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Why China Won't Win A Science Nobel Prize Anytime Soon

"China can more or less manufacture anything, but the core technologies belong to other people."
"China can more or less manufacture anything, but the core technologies belong to other people."
Zhang Ming

BEIJING — The Chinese authorities have recently introduced a “Ten Thousand Talents Support Program,” a nationwide project for selecting outstanding talent in all areas of scientific and technological innovation. Among those, 100 people would be identified as potential Nobel Prize winners.

Similar programs, equally generous and costly, have been put in place before. But regrettably, none has resulted in a Chinese Nobel Prize in the scientific disciplines.

Applying a nationwide promotion mechanism does have its advantages. For instance, China achieved striking success in the Olympics, even in sports categories that many Chinese people had never heard of before. It also worked when applied to defense technology. In the 1970s, China developed “Two Bombs and one Star,” project (also known as the “Atom Bomb, Superatomic Bomb and Satellite” project) with the same method. Nevertheless, whether it’s the former Soviet Union or China, trying to build up a country’s basic sciences this way has achieved few results.

To put it plainly, scientific research must be founded on a supporting national education and scientific system. When China focused all its efforts in overcoming the difficulties of making the “Two Bombs and One Star,” it depended on the talented people who had studied in the West before the Chinese Communist Party came to power. Even if the government had invested a lot of money and energy, it would have been impossible to achieve the goal under China’s backward conditions at that time without this personnel. Consider North Korea. With all its strength, it has yet to come up with a presentable atomic bomb and rocket.

Winning a Nobel Prize isn’t about taking down a bunker. No matter how strong the fortress and the enemy are, as long as a death squad exists, their death-defying force still has a great chance to bring down a fortress.

But winning the Nobel Prize relies on, in essence, the overall strength of a country's scientific research. So far, in terms of natural sciences, the countries that win are all, without exception, the world’s most powerful nations in education and scientific research. Laureates of Nobel Prizes in Third World countries are in general only in the literary field.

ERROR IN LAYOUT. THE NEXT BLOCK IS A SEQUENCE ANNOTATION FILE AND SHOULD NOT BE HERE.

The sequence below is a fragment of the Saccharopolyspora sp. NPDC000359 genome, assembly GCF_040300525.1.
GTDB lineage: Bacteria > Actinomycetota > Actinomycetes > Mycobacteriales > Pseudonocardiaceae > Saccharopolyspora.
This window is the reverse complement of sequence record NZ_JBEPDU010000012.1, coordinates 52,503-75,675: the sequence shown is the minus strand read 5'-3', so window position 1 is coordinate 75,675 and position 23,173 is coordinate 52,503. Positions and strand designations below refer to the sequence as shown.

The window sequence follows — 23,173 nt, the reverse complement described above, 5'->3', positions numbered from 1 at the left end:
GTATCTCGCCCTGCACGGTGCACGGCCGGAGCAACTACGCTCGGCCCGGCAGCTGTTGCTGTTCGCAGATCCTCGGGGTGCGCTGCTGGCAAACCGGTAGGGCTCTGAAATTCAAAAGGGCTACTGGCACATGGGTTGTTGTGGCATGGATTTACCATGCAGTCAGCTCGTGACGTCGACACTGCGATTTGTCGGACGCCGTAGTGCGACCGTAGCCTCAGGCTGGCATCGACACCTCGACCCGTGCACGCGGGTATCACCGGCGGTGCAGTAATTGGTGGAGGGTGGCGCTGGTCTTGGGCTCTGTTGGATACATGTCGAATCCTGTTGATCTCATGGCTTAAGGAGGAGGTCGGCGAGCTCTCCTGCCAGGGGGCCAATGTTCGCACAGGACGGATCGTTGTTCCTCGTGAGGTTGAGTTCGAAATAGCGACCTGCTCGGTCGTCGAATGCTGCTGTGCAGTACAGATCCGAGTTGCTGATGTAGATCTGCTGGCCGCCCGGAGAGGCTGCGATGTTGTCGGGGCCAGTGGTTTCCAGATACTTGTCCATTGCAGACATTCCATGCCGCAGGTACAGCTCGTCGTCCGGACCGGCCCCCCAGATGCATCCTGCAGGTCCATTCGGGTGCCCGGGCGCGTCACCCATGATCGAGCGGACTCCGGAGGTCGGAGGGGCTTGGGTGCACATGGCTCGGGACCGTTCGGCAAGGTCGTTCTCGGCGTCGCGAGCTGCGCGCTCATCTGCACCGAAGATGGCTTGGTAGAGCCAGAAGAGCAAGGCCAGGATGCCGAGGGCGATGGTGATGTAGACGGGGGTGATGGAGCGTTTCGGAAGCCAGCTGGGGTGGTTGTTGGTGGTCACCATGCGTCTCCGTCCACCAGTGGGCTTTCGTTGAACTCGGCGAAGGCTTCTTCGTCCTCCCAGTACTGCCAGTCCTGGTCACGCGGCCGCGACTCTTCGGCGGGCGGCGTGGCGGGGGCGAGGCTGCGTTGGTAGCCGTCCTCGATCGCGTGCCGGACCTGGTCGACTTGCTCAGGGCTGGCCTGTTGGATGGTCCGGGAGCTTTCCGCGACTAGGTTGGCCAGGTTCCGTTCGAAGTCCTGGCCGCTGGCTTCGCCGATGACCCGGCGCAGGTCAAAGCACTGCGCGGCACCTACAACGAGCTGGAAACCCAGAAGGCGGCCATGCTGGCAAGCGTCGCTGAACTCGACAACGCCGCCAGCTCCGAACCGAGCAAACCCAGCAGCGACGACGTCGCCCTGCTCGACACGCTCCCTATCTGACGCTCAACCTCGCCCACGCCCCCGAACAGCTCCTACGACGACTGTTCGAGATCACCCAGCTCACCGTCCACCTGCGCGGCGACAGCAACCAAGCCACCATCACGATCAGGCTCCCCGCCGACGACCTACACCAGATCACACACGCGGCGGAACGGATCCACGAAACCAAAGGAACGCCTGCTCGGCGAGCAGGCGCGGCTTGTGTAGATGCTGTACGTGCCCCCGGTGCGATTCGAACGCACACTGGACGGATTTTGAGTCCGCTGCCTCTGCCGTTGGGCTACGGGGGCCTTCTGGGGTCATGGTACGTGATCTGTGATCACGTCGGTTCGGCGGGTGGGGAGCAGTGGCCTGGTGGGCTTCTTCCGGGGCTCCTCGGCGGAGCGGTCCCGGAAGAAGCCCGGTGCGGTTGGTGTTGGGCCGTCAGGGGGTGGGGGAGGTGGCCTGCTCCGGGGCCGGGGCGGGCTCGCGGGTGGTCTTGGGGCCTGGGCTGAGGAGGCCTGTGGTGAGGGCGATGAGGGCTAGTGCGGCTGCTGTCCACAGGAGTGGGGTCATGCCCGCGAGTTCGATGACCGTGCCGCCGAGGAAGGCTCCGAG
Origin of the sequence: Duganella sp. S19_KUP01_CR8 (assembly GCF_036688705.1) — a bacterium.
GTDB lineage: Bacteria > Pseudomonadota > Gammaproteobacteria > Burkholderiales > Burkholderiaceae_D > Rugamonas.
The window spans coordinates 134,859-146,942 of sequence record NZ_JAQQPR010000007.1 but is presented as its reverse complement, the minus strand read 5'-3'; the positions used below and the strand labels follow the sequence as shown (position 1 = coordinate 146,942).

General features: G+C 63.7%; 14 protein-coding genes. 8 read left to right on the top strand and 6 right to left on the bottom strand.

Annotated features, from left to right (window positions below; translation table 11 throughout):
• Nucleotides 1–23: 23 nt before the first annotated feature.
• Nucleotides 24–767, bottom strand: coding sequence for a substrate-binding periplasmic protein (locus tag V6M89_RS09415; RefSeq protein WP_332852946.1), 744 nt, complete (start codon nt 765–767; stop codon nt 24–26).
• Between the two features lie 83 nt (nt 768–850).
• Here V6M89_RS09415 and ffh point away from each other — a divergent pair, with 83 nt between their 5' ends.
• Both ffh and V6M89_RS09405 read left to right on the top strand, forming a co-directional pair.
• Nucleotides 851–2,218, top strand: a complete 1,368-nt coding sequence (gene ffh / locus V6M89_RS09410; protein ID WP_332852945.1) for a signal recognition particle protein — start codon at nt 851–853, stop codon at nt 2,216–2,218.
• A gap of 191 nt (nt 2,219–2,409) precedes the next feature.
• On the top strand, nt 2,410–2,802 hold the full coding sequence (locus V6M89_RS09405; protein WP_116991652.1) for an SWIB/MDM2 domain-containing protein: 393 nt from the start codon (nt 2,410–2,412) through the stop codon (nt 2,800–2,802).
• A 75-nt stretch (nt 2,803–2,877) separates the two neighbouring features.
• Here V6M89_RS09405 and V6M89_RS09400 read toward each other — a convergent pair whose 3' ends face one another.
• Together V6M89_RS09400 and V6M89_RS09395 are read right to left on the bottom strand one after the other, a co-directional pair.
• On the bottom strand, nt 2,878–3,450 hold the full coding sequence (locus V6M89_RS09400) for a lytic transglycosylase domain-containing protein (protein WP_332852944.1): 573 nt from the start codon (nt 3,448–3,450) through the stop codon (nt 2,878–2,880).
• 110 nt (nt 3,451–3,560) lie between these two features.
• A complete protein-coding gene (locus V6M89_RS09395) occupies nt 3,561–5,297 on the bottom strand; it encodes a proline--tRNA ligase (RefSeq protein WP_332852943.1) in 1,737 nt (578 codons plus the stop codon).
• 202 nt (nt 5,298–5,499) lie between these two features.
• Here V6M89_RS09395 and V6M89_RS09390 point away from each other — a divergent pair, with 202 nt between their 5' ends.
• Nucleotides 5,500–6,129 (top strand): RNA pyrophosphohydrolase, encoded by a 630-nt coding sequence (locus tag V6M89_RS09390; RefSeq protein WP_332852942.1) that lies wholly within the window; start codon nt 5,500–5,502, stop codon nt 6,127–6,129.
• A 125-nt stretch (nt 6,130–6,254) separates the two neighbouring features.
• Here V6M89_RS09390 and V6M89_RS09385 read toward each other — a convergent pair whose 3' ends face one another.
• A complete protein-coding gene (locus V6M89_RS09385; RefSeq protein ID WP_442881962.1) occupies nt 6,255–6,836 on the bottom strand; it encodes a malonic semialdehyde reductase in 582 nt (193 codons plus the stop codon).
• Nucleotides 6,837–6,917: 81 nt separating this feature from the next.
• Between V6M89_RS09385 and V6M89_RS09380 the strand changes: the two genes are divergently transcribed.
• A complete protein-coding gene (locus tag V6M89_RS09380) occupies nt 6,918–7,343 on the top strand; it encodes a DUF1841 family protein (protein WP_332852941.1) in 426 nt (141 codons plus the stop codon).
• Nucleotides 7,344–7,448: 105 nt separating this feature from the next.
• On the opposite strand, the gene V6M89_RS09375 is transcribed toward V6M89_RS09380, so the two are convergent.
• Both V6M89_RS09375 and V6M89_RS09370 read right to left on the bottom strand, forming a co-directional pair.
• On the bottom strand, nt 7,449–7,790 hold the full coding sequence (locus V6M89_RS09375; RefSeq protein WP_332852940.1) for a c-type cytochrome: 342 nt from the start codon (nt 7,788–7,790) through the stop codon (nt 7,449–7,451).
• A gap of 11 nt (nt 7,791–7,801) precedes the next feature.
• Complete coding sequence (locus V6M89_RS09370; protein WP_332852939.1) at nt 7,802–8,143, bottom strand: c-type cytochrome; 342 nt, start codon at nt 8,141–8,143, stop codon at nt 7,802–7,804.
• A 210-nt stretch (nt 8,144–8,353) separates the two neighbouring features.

Productive but not profound

China is a large country gaining development momentum. It now has the world’s second largest gross domestic product. But we can’t be too optimistic about its scientific research capabilities just yet. China’s GDP basically comes from the blood and sweat of migrant workers. China can more or less manufacture anything, but the core technologies belong to other people.

A nation’s scientific strength is closely related to its education. Chinese-style education has a standard-answer formula. Good Chinese high school pupils would be excellent in solving difficult problems or winning awards in the Olympiad Competition, a Chinese middle school academic match. But those students would have no chance whatsoever of winning Nobel Prizes after obtaining a doctorate and working in a Chinese research environment. That’s because the Chinese scientific system is just like its education system — full of bad projects and generally led by administrators.

In short, raising a country’s scientific strength and technological competitiveness can’t possibly count on a short-term rapid promotion program, nor can it be achieved just by bringing in talent from other rich countries. Were China’s goal really to win Nobel Prizes, its relevant governmental departments would reform its education and scientific systems. The mindset of directing education and science with administrative power — the idea that power means knowledge — ought to be changed first.

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Murdoch's Resignation Adds To Biden Good Luck With The Media — A Repeat Of FDR?

Robert Murdoch's resignation from Fox News Corp. so soon before the next U.S. presidential elections begs the question of how directly media coverage has impacted Joe Biden as a figure, and what this new shift in power will mean for the current President.

Close up photograph of a opy of The Independent features Rupert Murdoch striking a pensive countenance as his 'News of the World' tabloid newspaper announced its last edition will run

July 7, 2011 - London, England: A copy of The Independent features Rupert Murdoch striking a pensive countenance as his 'News of the World' tabloid newspaper announced its last edition will run July 11, 2011 amid a torrid scandal involving phone hacking.

Mark Makela/ZUMA
Michael J. Socolow

Joe Biden was inaugurated as the 46th president of the United States of America on Jan. 20, 2021.

Imagine if someone could go back in time and inform him and his communications team that a few pivotal changes in the media would occur during his first three years in office.

There’s the latest news that Rubert Murdoch, 92, stepped down as the chairperson of Fox Corp. and News Corp. on Sept. 21, 2023. Since the 1980s, Murdoch, who will be replaced by his son Lachlan, has been the most powerful right-wing media executivein the U.S.

While it’s not clear whether Fox will be any tamer under Lachlan, Murdoch’s departure is likely good news for Biden, who reportedly despises the media baron.

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